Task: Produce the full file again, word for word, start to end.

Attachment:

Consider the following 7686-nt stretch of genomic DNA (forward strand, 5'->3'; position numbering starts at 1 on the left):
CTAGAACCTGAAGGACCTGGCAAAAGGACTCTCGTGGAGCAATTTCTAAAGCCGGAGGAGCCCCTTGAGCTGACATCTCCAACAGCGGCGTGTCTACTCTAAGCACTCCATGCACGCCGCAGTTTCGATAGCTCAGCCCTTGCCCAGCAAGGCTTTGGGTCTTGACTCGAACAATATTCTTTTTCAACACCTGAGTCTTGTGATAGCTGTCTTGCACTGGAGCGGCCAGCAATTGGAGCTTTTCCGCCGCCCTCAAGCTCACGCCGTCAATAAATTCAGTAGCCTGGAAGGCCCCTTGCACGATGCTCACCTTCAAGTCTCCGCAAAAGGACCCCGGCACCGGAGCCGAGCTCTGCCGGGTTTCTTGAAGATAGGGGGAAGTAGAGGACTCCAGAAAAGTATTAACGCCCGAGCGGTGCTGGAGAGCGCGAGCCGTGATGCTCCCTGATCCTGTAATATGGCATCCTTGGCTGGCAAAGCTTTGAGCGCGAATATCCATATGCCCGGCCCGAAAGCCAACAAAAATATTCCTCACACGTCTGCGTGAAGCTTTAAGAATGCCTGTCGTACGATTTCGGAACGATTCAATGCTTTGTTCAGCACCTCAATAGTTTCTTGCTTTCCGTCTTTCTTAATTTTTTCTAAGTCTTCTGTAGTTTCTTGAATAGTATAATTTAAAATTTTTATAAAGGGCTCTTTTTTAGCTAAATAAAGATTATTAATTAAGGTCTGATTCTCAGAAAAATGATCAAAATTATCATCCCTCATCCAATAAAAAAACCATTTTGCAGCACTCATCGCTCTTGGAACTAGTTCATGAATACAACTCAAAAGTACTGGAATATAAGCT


Consider the following 7686-nt stretch of genomic DNA (forward strand, 5'->3'; position numbering starts at 1 on the left):
CTAGAACCTGAAGGACCTGGCAAAAGGACTCTCGTGGAGCAATTTCTAAAGCCGGAGGAGCCCCTTGAGCTGACATCTCCAACAGCGGCGTGTCTACTCTAAGCACTCCATGCACGCCGCAGTTTCGATAGCTCAGCCCTTGCCCAGCAAGGCTTTGGGTCTTGACTCGAACAATATTCTTTTTCAACACCTGAGTCTTGTGATAGCTGTCTTGCACTGGAGCGGCCAGCAATTGGAGCTTTTCCGCCGCCCTCAAGCTCACGCCGTCAATAAATTCAGTAGCCTGGAAGGCCCCTTGCACGATGCTCACCTTCAAGTCTCCGCAAAAGGACCCCGGCACCGGAGCCGAGCTCTGCCGGGTTTCTTGAAGATAGGGGGAAGTAGAGGACTCCAGAAAAGTATTAACGCCCGAGCGGTGCTGGAGAGCGCGAGCCGTGATGCTCCCTGATCCTGTAATATGGCATCCTTGGCTGGCAAAGCTTTGAGCGCGAATATCCATATGCCCGGCCCGAAAGCCAACAAAAATATTCCTCACACGTCTGCGTGAAGCTTTAAGAATGCCTGTCGTACGATTTCGGAACGATTCAATGCTTTGTTCAGCACCTCAATAGTTTCTTGCTTTCCGTCTTTCTTAATTTTTTCTAAGTCTTCTGTAGTTTCTTGAATAGTATAATTTAAAATTTTTATAAAGGGCTCTTTTTTAGCTAAATAAAGATTATTAATTAAGGTCTGATTCTCAGAAAAATGATCAAAATTATCATCCCTCATCCAATAAAAAAACCATTTTGCAGCACTCATCGCTCTTGGAACTAGTTCATGAATACAACTCAAAAGTACTGGAATATAAGCT